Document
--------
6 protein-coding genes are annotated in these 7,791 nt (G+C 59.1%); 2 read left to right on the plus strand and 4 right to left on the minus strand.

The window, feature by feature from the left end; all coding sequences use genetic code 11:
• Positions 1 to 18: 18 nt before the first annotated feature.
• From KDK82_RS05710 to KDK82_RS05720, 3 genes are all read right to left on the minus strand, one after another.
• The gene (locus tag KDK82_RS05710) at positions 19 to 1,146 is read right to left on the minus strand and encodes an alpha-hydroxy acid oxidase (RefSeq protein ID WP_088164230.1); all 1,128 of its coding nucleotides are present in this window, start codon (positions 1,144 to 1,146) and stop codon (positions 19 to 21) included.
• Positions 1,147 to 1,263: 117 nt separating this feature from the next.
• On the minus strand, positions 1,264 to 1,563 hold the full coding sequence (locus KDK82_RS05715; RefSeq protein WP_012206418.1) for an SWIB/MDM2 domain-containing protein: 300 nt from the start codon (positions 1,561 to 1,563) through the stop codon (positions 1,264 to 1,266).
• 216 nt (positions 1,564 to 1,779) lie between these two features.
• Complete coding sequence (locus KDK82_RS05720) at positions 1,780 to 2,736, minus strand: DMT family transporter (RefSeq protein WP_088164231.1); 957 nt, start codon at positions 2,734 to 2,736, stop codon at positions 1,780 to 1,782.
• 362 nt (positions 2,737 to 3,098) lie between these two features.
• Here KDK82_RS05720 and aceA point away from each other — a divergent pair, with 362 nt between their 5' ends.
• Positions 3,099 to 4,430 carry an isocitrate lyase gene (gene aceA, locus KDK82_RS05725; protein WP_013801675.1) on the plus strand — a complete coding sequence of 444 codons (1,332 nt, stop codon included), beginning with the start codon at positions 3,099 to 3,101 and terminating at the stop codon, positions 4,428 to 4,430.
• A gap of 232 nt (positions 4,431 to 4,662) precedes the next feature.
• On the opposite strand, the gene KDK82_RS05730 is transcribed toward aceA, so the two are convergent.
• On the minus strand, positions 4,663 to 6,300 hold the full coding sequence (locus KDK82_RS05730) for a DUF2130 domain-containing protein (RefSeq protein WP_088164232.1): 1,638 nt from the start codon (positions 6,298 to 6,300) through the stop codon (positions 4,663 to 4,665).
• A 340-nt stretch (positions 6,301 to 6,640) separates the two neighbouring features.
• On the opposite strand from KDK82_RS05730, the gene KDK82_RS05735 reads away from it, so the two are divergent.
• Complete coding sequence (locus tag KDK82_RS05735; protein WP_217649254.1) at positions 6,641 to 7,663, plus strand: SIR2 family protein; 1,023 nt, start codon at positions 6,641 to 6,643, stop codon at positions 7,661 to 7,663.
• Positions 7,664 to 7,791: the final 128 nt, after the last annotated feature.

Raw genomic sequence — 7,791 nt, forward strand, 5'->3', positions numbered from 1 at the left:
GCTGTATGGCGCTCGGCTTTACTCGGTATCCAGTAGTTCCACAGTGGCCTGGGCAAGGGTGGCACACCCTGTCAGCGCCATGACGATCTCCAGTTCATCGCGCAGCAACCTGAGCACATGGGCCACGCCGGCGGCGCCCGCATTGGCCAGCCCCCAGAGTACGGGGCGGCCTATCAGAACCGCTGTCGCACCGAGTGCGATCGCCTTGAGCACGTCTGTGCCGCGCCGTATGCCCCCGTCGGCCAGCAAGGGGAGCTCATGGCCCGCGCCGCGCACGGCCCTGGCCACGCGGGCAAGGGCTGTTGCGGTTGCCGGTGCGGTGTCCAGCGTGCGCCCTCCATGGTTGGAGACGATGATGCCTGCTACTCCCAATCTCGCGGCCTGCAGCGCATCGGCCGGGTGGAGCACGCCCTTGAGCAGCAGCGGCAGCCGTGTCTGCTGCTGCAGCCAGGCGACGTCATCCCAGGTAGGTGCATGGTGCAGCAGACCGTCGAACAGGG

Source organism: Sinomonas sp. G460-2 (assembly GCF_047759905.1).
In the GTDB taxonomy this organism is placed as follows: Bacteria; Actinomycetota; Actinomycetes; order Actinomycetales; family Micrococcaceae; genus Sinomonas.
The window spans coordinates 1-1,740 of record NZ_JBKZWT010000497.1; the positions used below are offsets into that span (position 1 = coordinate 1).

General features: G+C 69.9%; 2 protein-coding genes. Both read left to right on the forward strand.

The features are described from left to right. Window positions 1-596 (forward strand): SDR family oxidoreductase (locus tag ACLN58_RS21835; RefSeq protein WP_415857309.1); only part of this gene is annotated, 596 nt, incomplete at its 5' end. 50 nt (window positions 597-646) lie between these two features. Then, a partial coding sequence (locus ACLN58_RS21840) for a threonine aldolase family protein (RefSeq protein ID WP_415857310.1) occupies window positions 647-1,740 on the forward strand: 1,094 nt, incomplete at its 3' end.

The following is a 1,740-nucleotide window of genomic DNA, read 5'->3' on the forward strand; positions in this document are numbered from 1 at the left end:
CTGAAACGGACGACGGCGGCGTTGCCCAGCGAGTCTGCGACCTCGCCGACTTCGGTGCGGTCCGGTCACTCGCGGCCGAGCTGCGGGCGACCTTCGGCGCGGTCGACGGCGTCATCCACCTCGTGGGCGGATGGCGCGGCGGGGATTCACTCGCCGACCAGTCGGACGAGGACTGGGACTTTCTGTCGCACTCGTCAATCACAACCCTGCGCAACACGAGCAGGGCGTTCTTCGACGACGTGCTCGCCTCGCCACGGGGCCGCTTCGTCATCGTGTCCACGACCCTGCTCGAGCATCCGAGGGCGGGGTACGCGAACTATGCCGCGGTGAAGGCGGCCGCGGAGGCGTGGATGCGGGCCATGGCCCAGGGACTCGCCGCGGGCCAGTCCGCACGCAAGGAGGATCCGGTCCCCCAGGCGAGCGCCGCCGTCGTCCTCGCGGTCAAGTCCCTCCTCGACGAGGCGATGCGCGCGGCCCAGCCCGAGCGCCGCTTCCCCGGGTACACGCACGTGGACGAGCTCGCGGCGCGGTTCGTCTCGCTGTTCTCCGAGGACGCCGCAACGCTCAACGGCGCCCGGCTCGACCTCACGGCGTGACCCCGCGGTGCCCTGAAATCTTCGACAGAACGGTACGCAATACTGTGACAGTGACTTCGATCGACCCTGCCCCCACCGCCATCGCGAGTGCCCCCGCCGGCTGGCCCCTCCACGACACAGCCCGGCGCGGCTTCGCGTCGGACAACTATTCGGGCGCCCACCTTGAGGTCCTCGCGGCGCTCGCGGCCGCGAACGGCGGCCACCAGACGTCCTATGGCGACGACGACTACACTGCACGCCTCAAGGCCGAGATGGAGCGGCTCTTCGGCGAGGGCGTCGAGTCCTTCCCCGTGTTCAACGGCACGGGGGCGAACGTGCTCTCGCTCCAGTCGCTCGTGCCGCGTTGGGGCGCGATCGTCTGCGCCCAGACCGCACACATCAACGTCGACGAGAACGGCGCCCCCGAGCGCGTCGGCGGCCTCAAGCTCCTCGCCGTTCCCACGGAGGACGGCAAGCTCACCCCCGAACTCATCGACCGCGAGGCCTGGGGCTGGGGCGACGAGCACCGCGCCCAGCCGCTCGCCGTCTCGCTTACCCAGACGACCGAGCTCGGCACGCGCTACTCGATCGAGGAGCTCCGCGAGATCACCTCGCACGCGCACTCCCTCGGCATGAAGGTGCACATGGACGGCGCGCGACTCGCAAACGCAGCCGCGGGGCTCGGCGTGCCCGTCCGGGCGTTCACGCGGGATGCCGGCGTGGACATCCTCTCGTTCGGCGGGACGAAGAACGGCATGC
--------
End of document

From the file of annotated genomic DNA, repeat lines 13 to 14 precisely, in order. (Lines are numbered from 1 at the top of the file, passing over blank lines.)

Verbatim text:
• A gap of 232 nt (positions 4,431 to 4,662) precedes the next feature.
• On the opposite strand, the gene KDK82_RS05730 is transcribed toward aceA, so the two are convergent.